Grateful for Stories


What’s their story?

I was in California over the weekend with my husband and we had a surprise encounter with thousands of migrating monarch butteries wintering at a small grove of eucalyptus trees at Natural Bridges State Beach. We arrived when the sun was filtering through the leaves and warming the orange and black wings of these delicate creatures. Seeing thousands of butterflies wake up and begin fluttering through the grove filled me questions. Why are they there? How do they know where to go? Is one of the senior butterflies their director of story?

Seeing them made me think about the gala we attended on Friday evening and how I have a serious case of job title envy. My husband and I were at the Digital Innovation in Learning Award gala and heard the Karen Cator, the CEO of Digital Promise introduce the keynote speaker and his position within the company.  I thought I misunderstood what she said, and had to check the facts on their website.

Director of Story

Digital Promise believes in the power of story enough to actually have a person be a Director of Story. Not a Communications Director.  Not a Media Relations Specialist.

Director of Story.

I think that job title speaks volumes about the vision and uniqueness of this company whose dream is for all learners to have access to learning technology.

And a storyteller he is. Marco Torres spent the next 20 minutes illustrating how math and music can integrate through GarageBand and iPad orchestra. Within minutes he had created a musical composition without ever touching a “real” instrument. Then he shared his story of how some students in Geneva, Switzerland saw a similar demonstration and then proceeded to make their own version of Canon in D by Johann Pachelbel. You can view this incredible piece here:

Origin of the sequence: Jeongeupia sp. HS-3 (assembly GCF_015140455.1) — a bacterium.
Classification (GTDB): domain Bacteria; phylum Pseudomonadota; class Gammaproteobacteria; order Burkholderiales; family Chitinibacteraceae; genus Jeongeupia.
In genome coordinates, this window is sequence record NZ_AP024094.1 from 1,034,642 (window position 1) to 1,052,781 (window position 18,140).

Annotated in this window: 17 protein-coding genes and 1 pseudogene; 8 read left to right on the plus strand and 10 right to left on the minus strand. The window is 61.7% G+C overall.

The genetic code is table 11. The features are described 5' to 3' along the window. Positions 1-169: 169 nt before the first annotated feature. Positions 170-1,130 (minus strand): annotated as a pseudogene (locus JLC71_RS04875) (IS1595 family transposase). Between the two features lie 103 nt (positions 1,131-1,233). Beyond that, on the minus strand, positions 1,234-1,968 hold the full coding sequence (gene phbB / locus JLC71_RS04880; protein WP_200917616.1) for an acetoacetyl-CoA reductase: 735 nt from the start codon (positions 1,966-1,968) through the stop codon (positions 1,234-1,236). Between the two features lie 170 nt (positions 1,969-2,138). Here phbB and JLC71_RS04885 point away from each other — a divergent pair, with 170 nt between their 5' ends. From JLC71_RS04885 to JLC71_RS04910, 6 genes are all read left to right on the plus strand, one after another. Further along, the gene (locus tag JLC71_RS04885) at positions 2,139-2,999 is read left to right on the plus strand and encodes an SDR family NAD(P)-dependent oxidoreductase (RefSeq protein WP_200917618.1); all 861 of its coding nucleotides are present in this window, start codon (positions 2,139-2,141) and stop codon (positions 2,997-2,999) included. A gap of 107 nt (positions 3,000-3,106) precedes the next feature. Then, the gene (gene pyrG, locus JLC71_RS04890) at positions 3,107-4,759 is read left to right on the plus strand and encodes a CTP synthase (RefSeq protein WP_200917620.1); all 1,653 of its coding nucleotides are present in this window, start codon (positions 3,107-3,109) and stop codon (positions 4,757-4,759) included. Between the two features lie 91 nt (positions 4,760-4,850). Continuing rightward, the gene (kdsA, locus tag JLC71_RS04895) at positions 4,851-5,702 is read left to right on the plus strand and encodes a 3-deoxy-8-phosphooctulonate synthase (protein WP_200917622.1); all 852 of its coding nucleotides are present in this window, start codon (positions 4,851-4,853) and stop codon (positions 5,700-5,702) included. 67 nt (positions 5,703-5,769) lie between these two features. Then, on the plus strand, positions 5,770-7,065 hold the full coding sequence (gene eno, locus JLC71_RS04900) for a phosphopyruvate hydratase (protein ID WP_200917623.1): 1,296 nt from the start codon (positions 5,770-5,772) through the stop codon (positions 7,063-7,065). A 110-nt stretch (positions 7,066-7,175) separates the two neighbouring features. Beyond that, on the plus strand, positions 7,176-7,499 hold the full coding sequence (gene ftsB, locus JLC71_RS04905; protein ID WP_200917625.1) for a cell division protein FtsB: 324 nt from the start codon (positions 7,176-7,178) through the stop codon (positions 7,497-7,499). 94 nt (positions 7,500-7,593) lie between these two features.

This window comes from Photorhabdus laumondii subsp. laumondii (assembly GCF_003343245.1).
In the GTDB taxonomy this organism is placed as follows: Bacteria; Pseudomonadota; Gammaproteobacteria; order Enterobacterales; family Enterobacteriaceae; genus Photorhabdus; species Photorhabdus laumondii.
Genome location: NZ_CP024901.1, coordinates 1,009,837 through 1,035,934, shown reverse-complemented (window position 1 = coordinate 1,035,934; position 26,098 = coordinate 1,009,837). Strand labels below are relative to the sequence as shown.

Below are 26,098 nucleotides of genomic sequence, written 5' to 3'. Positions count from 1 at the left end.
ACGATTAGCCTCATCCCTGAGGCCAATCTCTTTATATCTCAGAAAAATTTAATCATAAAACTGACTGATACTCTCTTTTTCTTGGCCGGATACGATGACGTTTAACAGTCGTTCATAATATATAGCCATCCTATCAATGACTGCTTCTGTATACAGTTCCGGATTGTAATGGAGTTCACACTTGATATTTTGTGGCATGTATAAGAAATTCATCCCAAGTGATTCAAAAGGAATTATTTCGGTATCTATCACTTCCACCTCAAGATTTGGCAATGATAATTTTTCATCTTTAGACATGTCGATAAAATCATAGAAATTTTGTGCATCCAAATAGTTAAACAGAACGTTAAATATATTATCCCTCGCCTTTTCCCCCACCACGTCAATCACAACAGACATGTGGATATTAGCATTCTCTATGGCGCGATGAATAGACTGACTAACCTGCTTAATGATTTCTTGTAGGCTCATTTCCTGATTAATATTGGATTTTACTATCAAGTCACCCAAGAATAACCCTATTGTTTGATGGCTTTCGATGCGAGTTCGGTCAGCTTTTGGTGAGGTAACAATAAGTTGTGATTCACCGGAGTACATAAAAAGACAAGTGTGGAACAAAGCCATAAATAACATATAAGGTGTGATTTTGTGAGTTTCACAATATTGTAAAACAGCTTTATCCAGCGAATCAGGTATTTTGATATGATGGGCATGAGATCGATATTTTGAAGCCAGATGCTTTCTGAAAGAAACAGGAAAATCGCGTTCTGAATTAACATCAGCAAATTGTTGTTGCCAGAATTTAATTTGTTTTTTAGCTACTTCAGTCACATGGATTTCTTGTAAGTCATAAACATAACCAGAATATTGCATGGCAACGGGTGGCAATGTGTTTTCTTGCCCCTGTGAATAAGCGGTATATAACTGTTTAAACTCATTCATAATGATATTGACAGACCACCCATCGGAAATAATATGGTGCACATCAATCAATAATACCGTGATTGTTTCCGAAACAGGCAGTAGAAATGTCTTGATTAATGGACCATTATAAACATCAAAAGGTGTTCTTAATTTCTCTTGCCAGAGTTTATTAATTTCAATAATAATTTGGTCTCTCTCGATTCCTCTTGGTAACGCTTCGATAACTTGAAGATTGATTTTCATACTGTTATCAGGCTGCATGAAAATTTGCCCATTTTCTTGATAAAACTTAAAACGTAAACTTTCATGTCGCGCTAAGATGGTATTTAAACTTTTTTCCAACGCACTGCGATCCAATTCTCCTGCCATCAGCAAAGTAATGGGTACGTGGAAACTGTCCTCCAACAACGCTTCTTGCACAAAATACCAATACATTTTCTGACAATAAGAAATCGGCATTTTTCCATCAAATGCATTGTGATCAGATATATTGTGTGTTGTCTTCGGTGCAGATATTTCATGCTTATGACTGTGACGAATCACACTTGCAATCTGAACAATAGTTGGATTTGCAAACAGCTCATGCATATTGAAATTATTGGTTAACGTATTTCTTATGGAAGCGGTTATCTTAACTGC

What I took home from that gala event were the stories about amazing educators being recognized for doing amazing projects in their schools. Administrators bringing coding to entire school communities. Teachers finding ways to connect their students with peers around the world. Companies bringing cross-cultural and meaningful exchanges to school aged children. Everyone in the room had a story. Stories with heart. Stories with vision. Stories with children as the core element. I am grateful for having had the opportunity to participate in the DILA gala event as one of the honorable mention award winners in the Busting Boundaries category because I could share the story of how my students have worked to make our world better through generosity and literature. Their story deserves to be heard.

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That story and those of our partners in Africa will continue to be heard in 2015-16 within the Microsoft Expert Educator program. Educators around the world have been celebrating for the last week after receiving their congratulations letter. Me too.

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My letter highlighted a spectacular week – acceptance into this amazing program, the DILA gala, and a Skype call across continents with 120 students from different cultures. I am grateful for the opportunities Microsoft has opened for me to meet and collaborate with teachers around the world and close to home.


I have been involved with the MIE program since 2012 and it has changed my life. I am not the teacher I used to be. I don’t regret the way I taught, but now I’m thrilled with how my lessons are evolving and integrating technology in meaningful ways. The world is coming inside my classroom without the need of a passport. This year my students will be making book trailers with students in Spain, writing cards and mini-stories with a teacher in Turkey, creating videos for students at a refugee camp in Kenya, plus continuing our Books to Africa program. All it takes is technology and a willingness to experiment and step outside the traditional box. I am not the extroverted person in the group and I certainly am not the most talented. I need quiet to re-charge my batteries and time to write. What I am willing to share is what my students want to say to the world. I am grateful that the MIE Expert Educator program has helped me find the voice for my students and myself through story, technology and education.

I am a teacher. I am a librarian. I am a Director of Story.


A Cross Continent Learning Round Up


What do you get when you combine 120 students in two classrooms in two different continents to share their research? A cross continent learning round up of course!